The principal of an FE college is planning to take-on students left stranded after an academy trust dropped plans to open a specialist STEM (science, technology, engineering and maths) school sixth form in Croydon.

STEM Academy Trust had originally planned to open the school sixth-form at the former South Norwood police station, in Croydon, in September last year.

This never happened and the trust announced on Monday (February 9) that it no longer intended to push ahead with the plans, even though the Department for Education said today that it had already bought the ex-police station in anticipation of it being turned into a school.

Frances Wadsworth, principal of Croydon College, told FE Week she had decided to put on a special session at the college’s next open day for up to 50 students and their parents that it is thought applied for places at the STEM Academy and now need to find an alternative place to study.

She said: “We already offer all STEM subjects to A-level and their equivalents, as well as apprenticeships in these areas. We are in the second phase of significant investment in STEM after creating two new labs last year, and we’re investing in enhanced engineering and science facilities and equipment ready for September.

“If we can help these stranded students and their anxious parents, we will.”

Tony Sewell, local chair of governors, STEM Academy Croydon Gateway, said: “We have taken the decision not to continue with our proposal to open STEM Academy Croydon Gateway, our planned 16-19 academy for Croydon.

“This has been a very difficult decision for the trust to make.

“However, setting up a free school is a major undertaking and at this present time we feel that we are unable to commit the level of resource required to successfully launch a new academy whilst also fully supporting STEM Academy Tech City, our existing 16-19 academy in Islington.

“We would like to thank everyone who has supported our proposal for an academy in Croydon. We remain committed to STEM Academy Tech City and to providing a specialist STEM education to our existing student cohort.”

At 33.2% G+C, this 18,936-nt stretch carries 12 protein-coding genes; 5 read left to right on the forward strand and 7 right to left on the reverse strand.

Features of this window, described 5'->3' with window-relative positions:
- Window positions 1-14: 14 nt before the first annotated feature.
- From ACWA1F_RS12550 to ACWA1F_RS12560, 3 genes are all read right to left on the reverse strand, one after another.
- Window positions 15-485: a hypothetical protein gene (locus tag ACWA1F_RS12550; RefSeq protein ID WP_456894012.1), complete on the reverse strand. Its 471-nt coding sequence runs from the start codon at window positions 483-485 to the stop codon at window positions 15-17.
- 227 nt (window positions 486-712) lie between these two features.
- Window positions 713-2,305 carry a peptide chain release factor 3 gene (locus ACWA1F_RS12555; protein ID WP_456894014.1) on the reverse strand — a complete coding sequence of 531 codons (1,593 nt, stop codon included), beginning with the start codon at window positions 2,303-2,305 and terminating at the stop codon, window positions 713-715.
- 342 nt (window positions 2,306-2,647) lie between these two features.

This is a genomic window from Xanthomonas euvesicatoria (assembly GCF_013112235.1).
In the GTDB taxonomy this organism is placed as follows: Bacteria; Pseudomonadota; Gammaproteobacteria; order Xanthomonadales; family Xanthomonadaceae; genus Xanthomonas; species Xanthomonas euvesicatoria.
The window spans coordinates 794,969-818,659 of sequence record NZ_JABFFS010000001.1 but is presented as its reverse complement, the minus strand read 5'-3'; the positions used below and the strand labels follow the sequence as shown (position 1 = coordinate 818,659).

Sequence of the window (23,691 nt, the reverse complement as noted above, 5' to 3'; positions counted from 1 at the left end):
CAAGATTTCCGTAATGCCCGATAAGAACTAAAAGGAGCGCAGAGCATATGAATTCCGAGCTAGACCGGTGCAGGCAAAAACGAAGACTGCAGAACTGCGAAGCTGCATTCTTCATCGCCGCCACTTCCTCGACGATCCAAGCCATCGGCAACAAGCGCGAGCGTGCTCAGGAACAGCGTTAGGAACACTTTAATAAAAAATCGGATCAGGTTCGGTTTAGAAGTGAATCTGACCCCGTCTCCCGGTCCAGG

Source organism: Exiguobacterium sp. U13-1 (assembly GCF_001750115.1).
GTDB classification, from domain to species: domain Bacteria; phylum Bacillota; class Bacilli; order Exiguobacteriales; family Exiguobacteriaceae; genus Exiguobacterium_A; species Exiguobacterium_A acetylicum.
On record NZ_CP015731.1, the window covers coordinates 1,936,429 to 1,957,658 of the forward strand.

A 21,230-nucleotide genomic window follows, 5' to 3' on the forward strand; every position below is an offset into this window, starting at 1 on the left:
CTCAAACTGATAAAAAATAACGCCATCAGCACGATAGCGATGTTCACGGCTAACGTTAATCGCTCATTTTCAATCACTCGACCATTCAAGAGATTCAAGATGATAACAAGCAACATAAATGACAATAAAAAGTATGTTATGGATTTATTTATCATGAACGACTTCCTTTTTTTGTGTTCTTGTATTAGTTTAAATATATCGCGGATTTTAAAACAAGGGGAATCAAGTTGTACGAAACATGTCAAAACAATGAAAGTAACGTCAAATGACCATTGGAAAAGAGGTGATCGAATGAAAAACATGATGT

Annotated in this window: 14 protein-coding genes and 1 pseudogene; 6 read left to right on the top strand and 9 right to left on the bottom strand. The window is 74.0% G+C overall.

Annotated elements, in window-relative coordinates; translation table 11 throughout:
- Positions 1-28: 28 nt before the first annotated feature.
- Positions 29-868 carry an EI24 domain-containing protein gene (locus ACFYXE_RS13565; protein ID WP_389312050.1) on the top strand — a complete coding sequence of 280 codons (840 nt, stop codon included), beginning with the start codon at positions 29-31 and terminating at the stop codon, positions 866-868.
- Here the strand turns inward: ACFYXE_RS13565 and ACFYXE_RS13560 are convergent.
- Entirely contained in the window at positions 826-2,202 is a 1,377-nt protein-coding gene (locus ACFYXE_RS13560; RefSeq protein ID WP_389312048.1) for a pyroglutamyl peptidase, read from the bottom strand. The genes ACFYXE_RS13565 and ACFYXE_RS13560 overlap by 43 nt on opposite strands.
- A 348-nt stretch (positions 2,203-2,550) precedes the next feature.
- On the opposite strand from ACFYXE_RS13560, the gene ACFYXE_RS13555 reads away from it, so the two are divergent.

STEM Academy Trust’s website states that it was founded in 2011 by London Skills and Development Network and The Skills and Development Agency in “recognition of the growing educational, political and business demand for high-quality, relevant and current STEM-related education provision”.

It, the website adds, opened Stem Academy Tech City in Islington, which currently has around 140 learners but has not yet been inspected by Ofsted, in 2013.

A DfE spokesperson said: “No final decisions have been made about the future of the [police station] site.

“When deciding on its future we will ensure we get the best possible outcome for the taxpayer.”

He declined to comment on how much funding DfE had already provided the trust to open the school sixth-form in Croydon.
However, he said: “All approved free school projects are paid a grant to cover costs prior to opening. Where a project withdraws from the programme, all future payments of the grant are stopped and we take steps to recover unspent funds.”

STEM Academy Trust declined to comment on repayments to the DfE.

It came after FE Week reported on Monday (February 9) that Suffolk New College, which runs the New Academies Trust (NAT), had been told by the DfE to hand over its 11 to 16 academy to new sponsors after inspectors gave it grade four results in every area following a visit in early December.

It was also reported in the paper last month that South Gloucestershire and Stroud College had announced that it would become the new sponsor of Forest Academy, formerly Heywood Community School, in Cinderford in the Forest of Dean from March.

The school, given a grade three “requires improvement” rating by Ofsted following inspection in May 2013, had been sponsored by E-Act (formerly EduTrust Academies Charitable Trust), which controlled more than 30 schools before the Department for Education asked it to scale down last year after Ofsted inspectors raised concern about a number of the chain’s academies.

The school, which converted to academy status in 2012, is the ninth to be given up by E-Act in response and the fourth taken on by a general FE college.